n itch is defined as an irritating cutaneous sensation that produces a desire to scratch. The term ‘pruritus’ has also been used to refer to itching, and the terms are often used interchangeably, although it has been argued that pruritus is a condition in which itch is present without a specific cause.
People with diabetes have a 12-25% lifetime risk of developing a foot ulceration, while about 6% of people with diabetes have had foot ulceration in the UK. Diabetic foot ulcers (DFUs) have been associated with higher mortality and reduced quality of life.
An audit of wounds in Bradford and Airedale showed that wound management is an issue in all health-care settings, particularly in nursing homes, where access to specialist wound-care services is often difficult owing to funding issues, and the underlying care needs and mobility problems of the patient population.
Two symptom clusters were identified in this sample of patients with venous leg ulcers. Further research is needed to verify these symptom clusters and to evaluate their effect on patient outcomes.
One in six people in acute hospitals experience UPAR pain on ‘at risk’ or PU skin sites; one in every 8 people without PUs and, more than 2 out of every five people with PUs. The results provide a clear indication that all patients should be asked if they have pain at pressure areas even when they do not have a PU.
Published reports are limited to small retrospective and case studies, with no reports of NPWT being used as a prophylactic treatment. Larger prospective RCTs of NPWT are needed to support the current evidence that it is effective in treating spinal wound complications. In addition, future studies should investigate its use as a prophylactic treatment to prevent infection and report data relating to safety and health economics.
“I’D RATHER DIE than have a colostomy,” he said.“What about me? Would you rather I die than have a colostomy?” I asked.“Of course not,” my husband replied, rather automatically. My feelings were hurt. “I think I’m going to wear an ostomy pouch for a week; just to see what it’s like,” I said. “Would you have sex with me if I had one?”“We’d have to work things out,” he responded, not realizing the impact of his words.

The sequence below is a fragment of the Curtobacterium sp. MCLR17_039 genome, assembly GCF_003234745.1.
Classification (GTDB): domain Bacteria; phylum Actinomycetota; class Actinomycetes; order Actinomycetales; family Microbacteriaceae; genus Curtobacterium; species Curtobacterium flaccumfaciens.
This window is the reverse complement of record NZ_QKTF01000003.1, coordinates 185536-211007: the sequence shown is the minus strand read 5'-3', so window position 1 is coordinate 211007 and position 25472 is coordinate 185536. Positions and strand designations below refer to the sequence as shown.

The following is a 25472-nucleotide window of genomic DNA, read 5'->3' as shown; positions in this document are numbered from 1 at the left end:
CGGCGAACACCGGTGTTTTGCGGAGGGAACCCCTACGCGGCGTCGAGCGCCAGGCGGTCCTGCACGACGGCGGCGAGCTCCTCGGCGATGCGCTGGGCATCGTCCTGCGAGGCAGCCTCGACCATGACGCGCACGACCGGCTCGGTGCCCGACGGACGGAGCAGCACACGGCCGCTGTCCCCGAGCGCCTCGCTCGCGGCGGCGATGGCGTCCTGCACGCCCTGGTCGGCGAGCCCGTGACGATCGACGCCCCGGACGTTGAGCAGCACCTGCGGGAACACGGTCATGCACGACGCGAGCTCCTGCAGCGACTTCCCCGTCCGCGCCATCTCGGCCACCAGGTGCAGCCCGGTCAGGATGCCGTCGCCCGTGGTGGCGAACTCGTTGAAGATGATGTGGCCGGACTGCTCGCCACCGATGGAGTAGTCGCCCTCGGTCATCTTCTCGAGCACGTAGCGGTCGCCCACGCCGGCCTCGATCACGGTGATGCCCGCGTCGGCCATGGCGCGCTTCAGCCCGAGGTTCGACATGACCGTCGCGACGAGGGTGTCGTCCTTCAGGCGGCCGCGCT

Routine care of non-healing acute and chronic wounds often comprises either cleaning or debridement. Consequently, debridement is a basic necessity to induce the functional process of tissue repair, which makes it a central medical intervention in the management of acute and chronic, non-healing wounds.
Non-healing wounds are a significant
problem for health-care systems
worldwide. In the industrialised world,
almost 1-1.5% of the population will have a
problem wound at any one time. Furthermore,
wound management is expensive; in Europe,
the average cost per episode is 6650 euros for leg
ulcers and 10 000 euros for foot ulcers, and wound
management accounts for 2-4% of health-care
budgets. These figures are expected to
rise along with an increased elderly and
Wound exudate is an essential component of the normal wound healing process. In chronic wounds, however, the exudate produced can be detrimental to the process. Effective exudate management is a central tenet of any personalised wound care plan. Despite this, it can be one of the biggest practitioner challenges. Managing wet wounds is costly in terms of dressing materials and nursing time (Bianchi, 2013). The key to success is aiming to achieve a moist, but not wet, wound bed (Winter, 1962).